Contents 1 Family pedigree 1.1 Desire for respect 2 Youth 2.1 Childhood 2.2 Education and athletics 2.3 Early adulthood 2.4 Preparation for power 3 Professional career 4 Retirement 5 Recreation 5.1 Brushes with death 6 References 6.1 Further reading 7 External links

Family pedigree[edit] Chandler's family owned a stake in the newspaper since his great-grandfather Harrison Gray Otis joined the company in 1882, the year after the Los Angeles Daily Times began publication.[1] He was the son of Norman Chandler, his predecessor as publisher, and Dorothy Buffum Chandler, a patron of the arts and a Regent of the University of California. His grandfather, Charles Abel Buffum was a businessman that founded Buffum's a department store chain, with his brother, Edwin A. Buffum, and a politician, who served as Mayor of Long Beach, California. Chandler was raised to share his family's distaste for labor unions, a tradition that favored the family's financial interests. As a child, each year his parents held a memorial for the 1910 Los Angeles Times bombing, linked to political agitators, that killed 20 Times workers. "I was raised to hate the unions," Chandler said.[1] "Oats" was Chandler's nickname within the family.[1] Times editorial page editor Anthony Day observed that Chandler "had been raised to be a prince".[1] Desire for respect[edit] Throughout his life, Chandler complained that his family was not properly respected by East Coast elites. About attending an exclusive East Coast boarding school, he said, "Nobody there had ever heard of the Chandlers. I was strictly a tall, skinny blond kid from California". Later, Chandler said his motivation to invest in The Times' quality could be attributed, at least in part, to his desire to combat the East Coast opinion that, "The Times was regarded as a bad newspaper from a hick town". Chandler attributed his pursuit of solo athletics like shotputting and weightlifting to the same sources, saying, "No one could say that the team carried me or that the coach put me in because my name was Chandler".[1]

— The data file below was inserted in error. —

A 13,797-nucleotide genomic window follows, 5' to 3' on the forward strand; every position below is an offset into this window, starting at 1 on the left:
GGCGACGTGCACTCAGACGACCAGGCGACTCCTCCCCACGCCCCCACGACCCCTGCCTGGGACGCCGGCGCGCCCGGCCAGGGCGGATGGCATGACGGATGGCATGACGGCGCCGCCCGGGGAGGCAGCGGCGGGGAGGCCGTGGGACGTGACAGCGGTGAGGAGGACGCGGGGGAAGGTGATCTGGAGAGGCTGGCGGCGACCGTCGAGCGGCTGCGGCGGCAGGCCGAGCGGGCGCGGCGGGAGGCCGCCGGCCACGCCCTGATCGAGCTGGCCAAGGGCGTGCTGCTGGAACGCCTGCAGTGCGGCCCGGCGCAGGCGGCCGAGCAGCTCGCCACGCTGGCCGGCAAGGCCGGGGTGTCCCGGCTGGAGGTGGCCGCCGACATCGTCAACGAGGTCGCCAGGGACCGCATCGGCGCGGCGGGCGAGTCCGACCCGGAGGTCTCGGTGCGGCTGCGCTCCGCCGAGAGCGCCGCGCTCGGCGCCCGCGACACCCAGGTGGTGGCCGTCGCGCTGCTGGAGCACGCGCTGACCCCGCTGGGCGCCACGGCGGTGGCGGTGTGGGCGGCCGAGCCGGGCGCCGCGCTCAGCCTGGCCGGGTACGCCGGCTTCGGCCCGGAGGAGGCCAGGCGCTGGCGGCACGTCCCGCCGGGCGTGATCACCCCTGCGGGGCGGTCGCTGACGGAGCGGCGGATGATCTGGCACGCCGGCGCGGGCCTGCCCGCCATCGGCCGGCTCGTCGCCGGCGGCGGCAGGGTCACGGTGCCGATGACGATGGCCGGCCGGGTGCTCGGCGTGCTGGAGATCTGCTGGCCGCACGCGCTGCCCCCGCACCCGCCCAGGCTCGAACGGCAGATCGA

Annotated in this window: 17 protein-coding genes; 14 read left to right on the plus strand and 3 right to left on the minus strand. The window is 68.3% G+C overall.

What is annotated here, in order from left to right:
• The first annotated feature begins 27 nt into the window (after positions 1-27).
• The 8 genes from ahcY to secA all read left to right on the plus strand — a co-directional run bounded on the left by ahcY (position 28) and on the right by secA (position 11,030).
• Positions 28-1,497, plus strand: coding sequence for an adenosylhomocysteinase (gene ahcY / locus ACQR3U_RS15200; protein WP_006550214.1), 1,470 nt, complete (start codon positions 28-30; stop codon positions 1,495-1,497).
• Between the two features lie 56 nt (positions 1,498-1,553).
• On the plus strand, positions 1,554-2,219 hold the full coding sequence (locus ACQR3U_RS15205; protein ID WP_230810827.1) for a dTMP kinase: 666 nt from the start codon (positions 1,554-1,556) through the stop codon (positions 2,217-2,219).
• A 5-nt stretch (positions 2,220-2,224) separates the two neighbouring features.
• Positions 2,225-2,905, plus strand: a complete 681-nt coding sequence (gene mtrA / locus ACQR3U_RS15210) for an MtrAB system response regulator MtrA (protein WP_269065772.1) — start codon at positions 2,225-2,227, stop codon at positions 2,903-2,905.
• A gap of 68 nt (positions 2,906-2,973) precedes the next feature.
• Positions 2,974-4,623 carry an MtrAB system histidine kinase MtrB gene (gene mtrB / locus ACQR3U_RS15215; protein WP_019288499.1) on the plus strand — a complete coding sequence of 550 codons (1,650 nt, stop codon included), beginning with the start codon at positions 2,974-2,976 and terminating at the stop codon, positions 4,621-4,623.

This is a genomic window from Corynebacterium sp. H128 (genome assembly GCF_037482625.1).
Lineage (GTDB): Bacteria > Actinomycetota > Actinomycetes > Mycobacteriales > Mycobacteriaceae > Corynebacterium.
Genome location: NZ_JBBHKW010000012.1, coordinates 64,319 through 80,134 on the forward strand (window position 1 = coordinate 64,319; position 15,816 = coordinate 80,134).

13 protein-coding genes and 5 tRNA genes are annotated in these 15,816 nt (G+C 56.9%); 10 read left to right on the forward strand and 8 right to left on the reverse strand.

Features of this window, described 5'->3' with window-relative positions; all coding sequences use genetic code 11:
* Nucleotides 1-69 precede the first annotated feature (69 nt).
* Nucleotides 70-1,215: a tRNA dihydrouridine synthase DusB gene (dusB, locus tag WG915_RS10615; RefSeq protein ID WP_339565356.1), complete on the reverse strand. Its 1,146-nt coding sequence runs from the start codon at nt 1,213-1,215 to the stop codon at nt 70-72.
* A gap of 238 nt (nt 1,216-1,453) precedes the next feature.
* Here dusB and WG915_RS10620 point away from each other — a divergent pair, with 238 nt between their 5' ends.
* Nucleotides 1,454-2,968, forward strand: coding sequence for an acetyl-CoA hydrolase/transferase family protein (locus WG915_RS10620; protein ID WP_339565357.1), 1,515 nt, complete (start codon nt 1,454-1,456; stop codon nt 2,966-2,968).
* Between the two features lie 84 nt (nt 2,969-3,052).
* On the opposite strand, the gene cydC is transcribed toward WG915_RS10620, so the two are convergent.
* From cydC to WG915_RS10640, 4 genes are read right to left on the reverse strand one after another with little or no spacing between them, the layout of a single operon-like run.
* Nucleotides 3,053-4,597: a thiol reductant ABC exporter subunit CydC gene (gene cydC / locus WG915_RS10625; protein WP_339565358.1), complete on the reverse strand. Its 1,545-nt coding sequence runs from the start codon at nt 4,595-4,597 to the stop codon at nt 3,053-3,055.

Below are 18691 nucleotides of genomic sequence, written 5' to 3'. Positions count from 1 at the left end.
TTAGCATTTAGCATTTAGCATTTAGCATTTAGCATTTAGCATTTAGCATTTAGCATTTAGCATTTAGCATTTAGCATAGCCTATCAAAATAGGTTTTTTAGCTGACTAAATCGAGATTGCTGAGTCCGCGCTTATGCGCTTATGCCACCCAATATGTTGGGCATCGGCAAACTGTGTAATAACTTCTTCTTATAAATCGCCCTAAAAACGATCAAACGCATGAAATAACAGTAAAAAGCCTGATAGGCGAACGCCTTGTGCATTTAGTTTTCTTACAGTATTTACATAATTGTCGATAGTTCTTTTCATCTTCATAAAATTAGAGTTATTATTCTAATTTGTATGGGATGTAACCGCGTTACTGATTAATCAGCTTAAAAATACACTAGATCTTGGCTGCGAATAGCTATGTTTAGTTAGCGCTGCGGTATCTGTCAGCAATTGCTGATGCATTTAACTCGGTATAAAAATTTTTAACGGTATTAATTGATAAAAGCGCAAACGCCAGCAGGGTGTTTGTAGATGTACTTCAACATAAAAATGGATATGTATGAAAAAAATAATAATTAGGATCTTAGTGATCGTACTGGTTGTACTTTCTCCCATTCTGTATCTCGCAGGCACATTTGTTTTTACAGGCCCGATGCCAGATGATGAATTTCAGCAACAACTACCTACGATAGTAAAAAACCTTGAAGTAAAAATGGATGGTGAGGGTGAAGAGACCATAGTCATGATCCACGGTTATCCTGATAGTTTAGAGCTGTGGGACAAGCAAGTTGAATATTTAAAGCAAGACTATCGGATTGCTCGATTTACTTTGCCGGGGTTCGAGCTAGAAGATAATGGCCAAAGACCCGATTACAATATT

Youth[edit] Childhood[edit] Chandler was raised on a 10-acre (40,000 m2) citrus ranch in Sierra Madre owned by his parents. Despite his family's wealth, Chandler's father insisted that he perform field labor and did not spoil him with gifts. There Chandler spent much of his time alone, later in life unable to name a single childhood friend.[1] Education and athletics[edit] Chandler first attended the Polytechnic School in Pasadena, often making his commute by bicycle. Later he would briefly attend the Cate School boarding school in Carpinteria before his parents elected to send him east to attend Phillips Academy in Andover, Massachusetts. At the time he enrolled at Phillips, Chandler weighed 155 pounds. As a student he competed in basketball, soccer, the high jump, running and weightlifting. By the time of graduation, he weighed 200 pounds.[1] Chandler enrolled at his parents' alma mater, Stanford University, in 1946. Like his father, he was a member of Delta Kappa Epsilon fraternity (Sigma Rho chapter).[2] At Stanford he was a successful shot putter. He broke the freshman school record with a toss of 48 feet (15 m), 761/47 inches. After bulking up to 6-foot (1.8 m), 3 inches and 220 pounds, he won the Pacific Coast Conference title and finished second in the nation during his senior year with a toss of 57 feet (17 m), 63/47 of an inch while serving as his team's captain. As a weightlifter, Chandler finished third in the nation competing in the heavyweight division.[1] A sprained wrist kept him from competing as a shot putter for the United States in the 1952 Summer Olympics.[1][2] Early adulthood[edit] After graduation, Chandler tried to enroll in an Air Force training program, but was turned down because he was too large to fit in the cockpit of a jet.[1] Instead, he spent 1951 to 1953 in the Air Force's ground service, as a co-captain of the track team and supervisor of athletics and drama at Camp Stoneman in Pittsburg, California.[2] On his 23rd birthday, Chandler proposed to his college sweetheart, Marilyn Brant, on the seventh hole of the Pebble Beach golf course. Their first child was a boy named Norman after Chandler's father.[1] Preparation for power[edit] Chandler visited The Times frequently as a child, sliding down chutes that were used to drop papers to delivery trucks. While in college, he sometimes worked summers at the paper, most often moving printing plates and other heavy equipment. Despite that, Chandler did not envision journalism as a career during his youth; instead, he often said he would like to become a doctor. After leaving the Air Force in 1953, he had little direction for his career. When he arrived at his parents' home with his wife and first child, his father presented him with credentials for a seven-year executive training program at The Times. He started work right away as a pressroom apprentice on the graveyard shift. The pay was $48 a week. His father made sure that Chandler experienced work in all sections of the organization, assigning him to jobs in the industrial production of the paper, business management, clerical administration, and the news-gathering operation.[1]